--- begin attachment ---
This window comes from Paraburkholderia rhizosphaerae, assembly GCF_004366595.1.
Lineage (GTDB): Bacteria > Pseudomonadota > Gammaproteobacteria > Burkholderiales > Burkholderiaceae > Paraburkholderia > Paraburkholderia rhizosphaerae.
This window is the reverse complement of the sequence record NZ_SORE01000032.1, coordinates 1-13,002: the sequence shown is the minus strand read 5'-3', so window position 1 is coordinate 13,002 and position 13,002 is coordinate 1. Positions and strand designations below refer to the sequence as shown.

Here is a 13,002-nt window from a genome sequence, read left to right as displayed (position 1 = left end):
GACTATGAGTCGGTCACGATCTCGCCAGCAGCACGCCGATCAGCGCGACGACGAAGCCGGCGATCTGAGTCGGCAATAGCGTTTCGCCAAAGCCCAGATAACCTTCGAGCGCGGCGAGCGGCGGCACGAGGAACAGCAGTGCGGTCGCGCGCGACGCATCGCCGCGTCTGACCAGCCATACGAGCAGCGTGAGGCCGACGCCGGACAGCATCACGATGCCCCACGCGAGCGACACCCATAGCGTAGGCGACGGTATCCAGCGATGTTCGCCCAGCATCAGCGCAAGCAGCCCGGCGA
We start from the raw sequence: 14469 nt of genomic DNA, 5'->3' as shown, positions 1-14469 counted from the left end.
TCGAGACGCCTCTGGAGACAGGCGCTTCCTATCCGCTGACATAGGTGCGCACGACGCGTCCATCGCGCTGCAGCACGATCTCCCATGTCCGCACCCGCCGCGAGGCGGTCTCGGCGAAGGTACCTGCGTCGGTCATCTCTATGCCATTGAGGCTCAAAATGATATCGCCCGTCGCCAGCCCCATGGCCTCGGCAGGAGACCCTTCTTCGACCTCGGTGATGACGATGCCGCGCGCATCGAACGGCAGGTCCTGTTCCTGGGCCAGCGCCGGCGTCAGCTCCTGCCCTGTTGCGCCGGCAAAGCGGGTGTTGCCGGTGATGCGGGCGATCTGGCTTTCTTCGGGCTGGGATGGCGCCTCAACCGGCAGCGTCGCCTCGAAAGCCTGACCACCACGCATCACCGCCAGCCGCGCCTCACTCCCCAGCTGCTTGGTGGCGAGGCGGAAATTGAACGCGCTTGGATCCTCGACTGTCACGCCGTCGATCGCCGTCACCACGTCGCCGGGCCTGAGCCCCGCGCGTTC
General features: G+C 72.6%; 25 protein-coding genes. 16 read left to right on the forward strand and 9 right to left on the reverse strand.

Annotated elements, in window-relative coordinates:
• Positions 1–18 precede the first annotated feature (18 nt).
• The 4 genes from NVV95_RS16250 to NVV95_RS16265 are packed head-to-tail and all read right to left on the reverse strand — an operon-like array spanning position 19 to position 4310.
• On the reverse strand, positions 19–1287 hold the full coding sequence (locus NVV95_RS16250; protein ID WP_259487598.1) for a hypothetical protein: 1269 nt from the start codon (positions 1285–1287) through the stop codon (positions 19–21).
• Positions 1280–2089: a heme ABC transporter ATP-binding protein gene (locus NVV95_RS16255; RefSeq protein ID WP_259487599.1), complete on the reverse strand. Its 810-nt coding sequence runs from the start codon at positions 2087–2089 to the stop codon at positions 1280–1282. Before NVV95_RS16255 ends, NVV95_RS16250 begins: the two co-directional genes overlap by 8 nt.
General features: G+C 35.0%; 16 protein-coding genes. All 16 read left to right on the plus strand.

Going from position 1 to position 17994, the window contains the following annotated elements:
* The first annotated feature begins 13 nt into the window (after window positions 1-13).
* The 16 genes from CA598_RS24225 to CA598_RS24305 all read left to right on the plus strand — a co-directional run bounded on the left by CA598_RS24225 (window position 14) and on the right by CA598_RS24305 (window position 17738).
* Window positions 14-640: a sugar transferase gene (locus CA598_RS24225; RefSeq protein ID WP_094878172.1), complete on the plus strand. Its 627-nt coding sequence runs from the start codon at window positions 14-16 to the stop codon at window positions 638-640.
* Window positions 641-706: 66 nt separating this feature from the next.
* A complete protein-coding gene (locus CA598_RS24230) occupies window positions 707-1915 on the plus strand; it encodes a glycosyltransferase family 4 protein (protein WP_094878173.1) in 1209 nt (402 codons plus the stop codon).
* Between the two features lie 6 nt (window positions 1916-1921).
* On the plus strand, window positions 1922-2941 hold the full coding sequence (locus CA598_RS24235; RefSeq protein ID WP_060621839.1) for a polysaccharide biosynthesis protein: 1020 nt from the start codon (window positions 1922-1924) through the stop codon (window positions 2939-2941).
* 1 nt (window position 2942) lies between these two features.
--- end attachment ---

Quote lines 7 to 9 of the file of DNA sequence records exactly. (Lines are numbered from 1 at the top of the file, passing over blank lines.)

TCGAGACGCCTCTGGAGACAGGCGCTTCCTATCCGCTGACATAGGTGCGCACGACGCGTCCATCGCGCTGCAGCACGATCTCCCATGTCCGCACCCGCCGCGAGGCGGTCTCGGCGAAGGTACCTGCGTCGGTCATCTCTATGCCATTGAGGCTCAAAATGATATCGCCCGTCGCCAGCCCCATGGCCTCGGCAGGAGACCCTTCTTCGACCTCGGTGATGACGATGCCGCGCGCATCGAACGGCAGGTCCTGTTCCTGGGCCAGCGCCGGCGTCAGCTCCTGCCCTGTTGCGCCGGCAAAGCGGGTGTTGCCGGTGATGCGGGCGATCTGGCTTTCTTCGGGCTGGGATGGCGCCTCAACCGGCAGCGTCGCCTCGAAAGCCTGACCACCACGCATCACCGCCAGCCGCGCCTCACTCCCCAGCTGCTTGGTGGCGAGGCGGAAATTGAACGCGCTTGGATCCTCGACTGTCACGCCGTCGATCGCCGTCACCACGTCGCCGGGCCTGAGCCCCGCGCGTTC
General features: G+C 72.6%; 25 protein-coding genes. 16 read left to right on the forward strand and 9 right to left on the reverse strand.

Annotated elements, in window-relative coordinates: